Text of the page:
I’ve been a Maine Coon Momcat for almost 40 years. And I’ve loved them all, but to me, there was no one in the world like Oswald — either time.
Oswald was what I call a “second-shot soul.”
I first met him in 1992, in Georgia. I wanted a Maine Coon — I’d been without one for a few years — and found a wonderful breeder who came well recommended.
When I arrived at her house, she said, “Well, you’ll have a lot to pick from — we have two litters who were born at the same time.” I was ushered into the kitten room, where seventeen Mainer babies with rocket packs up their butts were ramming around ecstatically.
I plonked myself down in the midst of the furry chaos and said “Okay, there’s a job opening in Marietta — who wants it?”
And at that point, one little brown tabby boy broke from the maelstrom, climbed up my chest and bit my nose.
I scooped him up and said, “Okay, you got the job.”
He was named Oswald, after one of my favorite World War One fighter aces. And for seventeen years, he was my heart’s partner, shepherding me through divorce, a move from Georgia to New York, another marriage and a third bout of cancer.
The last day. The last cuddle.
Years passed. He grew old. He was in pain. And it was very clear that he needed to cross the Rainbow Bridge and would need our help with the Final Kindness.
Our beloved vet, who we called “Uncle Doctor Dave,” came to the house to administer the shots. Oswald was clearly mad at having to leave, and fought it, which left me in floods of tears. Still, we knew that it was the right thing to do.
I went to bed that night shattered, my eyes swollen almost shut from crying. I wasn’t sure if I’d sleep at all — but sleep I did. And in the midst of all my dreaming I saw Oswald — hale and hearty and the size of a small moose, the way he was in his prime — come bounding up the road, jumping into a small boat that I was in, and sneaking in the prow where he settled in, curled up snug and very pleased with himself.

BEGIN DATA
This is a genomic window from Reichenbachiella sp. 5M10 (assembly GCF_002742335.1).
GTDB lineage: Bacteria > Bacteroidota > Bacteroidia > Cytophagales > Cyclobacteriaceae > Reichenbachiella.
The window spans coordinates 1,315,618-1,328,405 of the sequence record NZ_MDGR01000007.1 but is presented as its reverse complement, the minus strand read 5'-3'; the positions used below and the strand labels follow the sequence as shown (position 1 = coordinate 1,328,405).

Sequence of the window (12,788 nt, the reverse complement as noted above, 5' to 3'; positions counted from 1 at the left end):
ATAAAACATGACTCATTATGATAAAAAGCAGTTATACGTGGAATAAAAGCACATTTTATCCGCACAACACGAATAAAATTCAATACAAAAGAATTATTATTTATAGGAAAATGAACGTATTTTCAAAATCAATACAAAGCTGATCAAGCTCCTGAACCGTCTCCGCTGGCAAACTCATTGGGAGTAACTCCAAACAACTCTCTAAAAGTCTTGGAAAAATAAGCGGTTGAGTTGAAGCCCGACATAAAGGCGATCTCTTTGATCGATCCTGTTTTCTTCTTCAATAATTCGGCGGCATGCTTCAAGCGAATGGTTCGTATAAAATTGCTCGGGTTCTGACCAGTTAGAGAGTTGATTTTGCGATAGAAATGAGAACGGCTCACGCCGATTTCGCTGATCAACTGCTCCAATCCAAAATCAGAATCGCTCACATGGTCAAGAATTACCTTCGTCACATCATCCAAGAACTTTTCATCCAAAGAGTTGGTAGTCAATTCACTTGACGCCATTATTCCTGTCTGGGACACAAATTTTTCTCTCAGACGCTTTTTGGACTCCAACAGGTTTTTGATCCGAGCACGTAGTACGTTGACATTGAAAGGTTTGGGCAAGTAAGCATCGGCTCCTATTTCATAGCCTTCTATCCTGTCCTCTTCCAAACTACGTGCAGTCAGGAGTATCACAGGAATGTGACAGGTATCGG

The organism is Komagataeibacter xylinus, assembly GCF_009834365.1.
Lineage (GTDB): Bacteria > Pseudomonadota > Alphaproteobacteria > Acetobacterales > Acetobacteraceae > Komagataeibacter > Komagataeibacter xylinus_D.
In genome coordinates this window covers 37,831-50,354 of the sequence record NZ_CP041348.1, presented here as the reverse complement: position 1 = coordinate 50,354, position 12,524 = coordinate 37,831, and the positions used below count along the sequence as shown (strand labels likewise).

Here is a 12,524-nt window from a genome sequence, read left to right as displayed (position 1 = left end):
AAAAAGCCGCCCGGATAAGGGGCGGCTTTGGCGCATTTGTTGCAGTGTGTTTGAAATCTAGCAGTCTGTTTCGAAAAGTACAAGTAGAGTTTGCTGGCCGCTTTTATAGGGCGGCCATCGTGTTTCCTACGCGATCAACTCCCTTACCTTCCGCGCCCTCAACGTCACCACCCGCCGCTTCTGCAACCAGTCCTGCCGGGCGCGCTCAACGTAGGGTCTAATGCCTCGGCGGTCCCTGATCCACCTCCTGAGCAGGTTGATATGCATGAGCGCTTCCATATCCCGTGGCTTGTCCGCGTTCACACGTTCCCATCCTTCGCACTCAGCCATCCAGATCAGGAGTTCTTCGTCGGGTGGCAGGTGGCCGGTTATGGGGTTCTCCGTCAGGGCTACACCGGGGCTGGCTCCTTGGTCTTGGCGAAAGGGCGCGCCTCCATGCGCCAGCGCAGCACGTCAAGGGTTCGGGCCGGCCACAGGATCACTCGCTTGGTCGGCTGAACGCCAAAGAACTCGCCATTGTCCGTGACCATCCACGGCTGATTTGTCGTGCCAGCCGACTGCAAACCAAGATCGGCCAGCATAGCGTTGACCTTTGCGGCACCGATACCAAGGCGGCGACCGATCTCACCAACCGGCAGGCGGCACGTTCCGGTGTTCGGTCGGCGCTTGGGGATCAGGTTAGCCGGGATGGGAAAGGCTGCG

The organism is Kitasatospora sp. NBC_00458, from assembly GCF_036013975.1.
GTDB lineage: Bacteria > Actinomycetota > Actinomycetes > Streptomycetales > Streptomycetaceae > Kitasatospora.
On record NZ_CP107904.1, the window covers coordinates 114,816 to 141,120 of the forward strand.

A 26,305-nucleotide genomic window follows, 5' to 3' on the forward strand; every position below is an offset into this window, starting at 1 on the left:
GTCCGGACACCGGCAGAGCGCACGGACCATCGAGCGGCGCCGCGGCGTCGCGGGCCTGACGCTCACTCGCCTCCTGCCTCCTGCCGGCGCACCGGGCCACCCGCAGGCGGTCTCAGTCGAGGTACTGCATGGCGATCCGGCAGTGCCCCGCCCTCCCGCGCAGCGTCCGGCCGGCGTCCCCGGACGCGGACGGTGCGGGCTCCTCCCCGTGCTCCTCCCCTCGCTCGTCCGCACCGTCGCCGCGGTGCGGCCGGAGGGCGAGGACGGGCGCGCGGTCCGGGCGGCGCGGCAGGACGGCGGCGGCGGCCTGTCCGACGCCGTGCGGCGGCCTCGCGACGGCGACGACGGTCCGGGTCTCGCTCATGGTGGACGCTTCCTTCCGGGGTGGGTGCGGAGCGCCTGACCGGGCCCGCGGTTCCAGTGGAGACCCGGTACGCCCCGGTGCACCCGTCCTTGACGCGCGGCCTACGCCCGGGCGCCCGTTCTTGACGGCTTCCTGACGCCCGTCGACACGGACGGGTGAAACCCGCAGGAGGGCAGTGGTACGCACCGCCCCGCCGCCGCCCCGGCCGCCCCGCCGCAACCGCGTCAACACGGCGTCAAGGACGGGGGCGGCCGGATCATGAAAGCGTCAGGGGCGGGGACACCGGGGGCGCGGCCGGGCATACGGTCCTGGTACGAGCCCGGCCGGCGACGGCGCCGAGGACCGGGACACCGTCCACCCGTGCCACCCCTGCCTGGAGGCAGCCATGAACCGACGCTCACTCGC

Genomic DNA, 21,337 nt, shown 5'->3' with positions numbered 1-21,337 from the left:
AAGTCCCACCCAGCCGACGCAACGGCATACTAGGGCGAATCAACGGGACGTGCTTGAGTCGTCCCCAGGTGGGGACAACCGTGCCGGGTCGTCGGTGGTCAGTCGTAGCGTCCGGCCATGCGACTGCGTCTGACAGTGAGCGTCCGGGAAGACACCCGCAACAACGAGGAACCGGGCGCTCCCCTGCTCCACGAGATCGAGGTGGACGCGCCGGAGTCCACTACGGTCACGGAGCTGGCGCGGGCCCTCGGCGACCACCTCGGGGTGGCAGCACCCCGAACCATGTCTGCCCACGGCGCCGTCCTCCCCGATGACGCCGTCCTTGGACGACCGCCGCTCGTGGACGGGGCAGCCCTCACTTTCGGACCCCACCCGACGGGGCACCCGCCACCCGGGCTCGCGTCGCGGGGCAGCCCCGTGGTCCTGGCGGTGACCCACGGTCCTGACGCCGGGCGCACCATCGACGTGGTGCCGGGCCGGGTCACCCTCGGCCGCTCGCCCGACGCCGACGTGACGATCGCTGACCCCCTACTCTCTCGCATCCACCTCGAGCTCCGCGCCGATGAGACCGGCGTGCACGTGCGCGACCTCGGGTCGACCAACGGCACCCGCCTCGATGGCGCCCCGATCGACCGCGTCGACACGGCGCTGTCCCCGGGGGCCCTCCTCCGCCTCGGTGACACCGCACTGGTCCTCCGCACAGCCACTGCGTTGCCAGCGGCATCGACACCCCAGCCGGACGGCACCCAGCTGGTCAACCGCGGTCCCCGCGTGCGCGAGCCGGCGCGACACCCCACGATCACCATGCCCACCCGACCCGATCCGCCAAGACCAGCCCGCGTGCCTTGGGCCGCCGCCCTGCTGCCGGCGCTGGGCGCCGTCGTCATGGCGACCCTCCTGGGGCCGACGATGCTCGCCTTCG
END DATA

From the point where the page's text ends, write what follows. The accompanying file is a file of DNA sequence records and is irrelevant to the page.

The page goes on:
I woke up. I realized the pain was gone. Completely and instantaneously. Instead, I had…joy.
Oswald’s message was clear: “Mom, thank you SO much for what you did. That body SUCKED and I’m glad it’s gone. But don’t cry, because I’m coming back. Watch for me.”
So we watched. And waited. In the meantime we got another Maine Coon, a ginger and white boy, named Manfred (after the Red Baron), who would be his companion.
A terrific animal communicator told us not only which breeder he’d come in through, but also which litter.
“How will I know which one he is?” I asked. She chuckled.
“He says he’s got it handled.”
Ten months later in 2009, I sat in a small room at another breeder’s house in Binghamton NY.
Four kittens were asleep in a pile.
I called out softly, ”Ossi? Ossi?”
“Where ya BEEN, Mom?? I been WAITIN’!”
Three of them didn’t move. But one kitten shot bolt upright at the calling of the name, and came rushing over to my lap.
“Where ya BEEN, Mom? I been WAITIN’.”